An Interview With Aqylia

Authored by

Excitingly, Toronto R&B songstress, Aqyila, released her debut EP, 'For The Better' on May 19th. Her latest release, “Hello” has resonated heavily amongst listeners hungry for positive music overflowing with messages of self-affirmation. With this EP release, Aqyila looks to build on the success of her viral debut release, “Vibe for Me (Bob for Me),” which racked up over 10 million streams worldwide and landed her first JUNO Award nomination for ‘Contemporary R&B Recording of the Year.’ Since then, Aqyila has only seen more growth and success. She was tapped as an ambassador for TikTok’s #RnB month in November 2022 and has opened for other talented artists like Kimbra. We had the opportunity of sitting with Aqylia and getting to her a bit better.

First and foremost, thank you Aqyila for accepting this conversation with Deeds magazine. If you could tell our readers; Who is Aqyila?

That’s a tough question [laughs] Aqyila is or I am multifaceted. I feel like I do a lot of different things. Of course, I love making music and then, filming and vlogging my daily life. Also, there’s a little bit of cooking (on the side). Especially music, I’m into all types of genres. I love music that makes me feel, music that can pull my emotions when needed, you know? If I’m happy and in a party mood, I want to listen to some turn-up music. If I’m sad and I want to cry, then I’d listen to some Jhené Aiko. So yeah, I feel like I tend to enjoy a lot of different things… And I’m a hermit, I like to stay home! [laughs].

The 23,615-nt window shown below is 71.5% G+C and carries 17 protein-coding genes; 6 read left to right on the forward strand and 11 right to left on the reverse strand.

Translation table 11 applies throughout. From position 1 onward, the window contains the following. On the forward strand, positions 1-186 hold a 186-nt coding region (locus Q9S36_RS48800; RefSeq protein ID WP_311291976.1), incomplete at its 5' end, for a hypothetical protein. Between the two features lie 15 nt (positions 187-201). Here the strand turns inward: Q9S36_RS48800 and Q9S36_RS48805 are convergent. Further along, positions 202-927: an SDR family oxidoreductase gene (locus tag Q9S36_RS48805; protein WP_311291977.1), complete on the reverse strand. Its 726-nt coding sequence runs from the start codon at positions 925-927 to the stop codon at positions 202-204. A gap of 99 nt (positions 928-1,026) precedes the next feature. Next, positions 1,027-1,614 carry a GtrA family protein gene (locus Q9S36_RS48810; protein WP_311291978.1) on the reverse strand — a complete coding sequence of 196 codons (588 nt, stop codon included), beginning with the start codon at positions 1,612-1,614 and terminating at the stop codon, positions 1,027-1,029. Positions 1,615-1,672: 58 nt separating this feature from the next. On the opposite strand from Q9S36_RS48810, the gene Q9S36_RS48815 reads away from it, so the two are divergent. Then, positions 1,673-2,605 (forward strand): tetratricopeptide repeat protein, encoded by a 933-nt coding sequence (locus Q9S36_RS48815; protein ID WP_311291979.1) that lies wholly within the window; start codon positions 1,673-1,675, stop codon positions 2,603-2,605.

Tell us a little about your upbringing; where are you from?

I live in the Great Toronto area and as a kid, my mom would always play some Whitney Houston, Fantasia or gospel music. Whereas my dad would play a lot of 50 Cent, Reggae artists such as Bob Marley since both of my parents are from Jamaica. It was really nice and a very musical childhood. My mom would often tell me that while she was pregnant with me and in the car, I would kick to the beat of the song. She said; “I always knew you were going to be musical!”, “I didn’t know whether you were going to sing or not, but I always knew you were going to do something in music”. 

As I got older, I started songwriting around 10. I would write poems, sing them out loud and then, realised after a while that they were actually lyrics. After I began writing about my feelings, it became an outlet for me to express myself. Once I place my feelings on paper, I feel like I am letting them go. Music is a form of therapy for me and it helps me to heal and reflect.     

You spoke about what your parents enjoyed listening to. Who did you grow up listening to during your teenage years?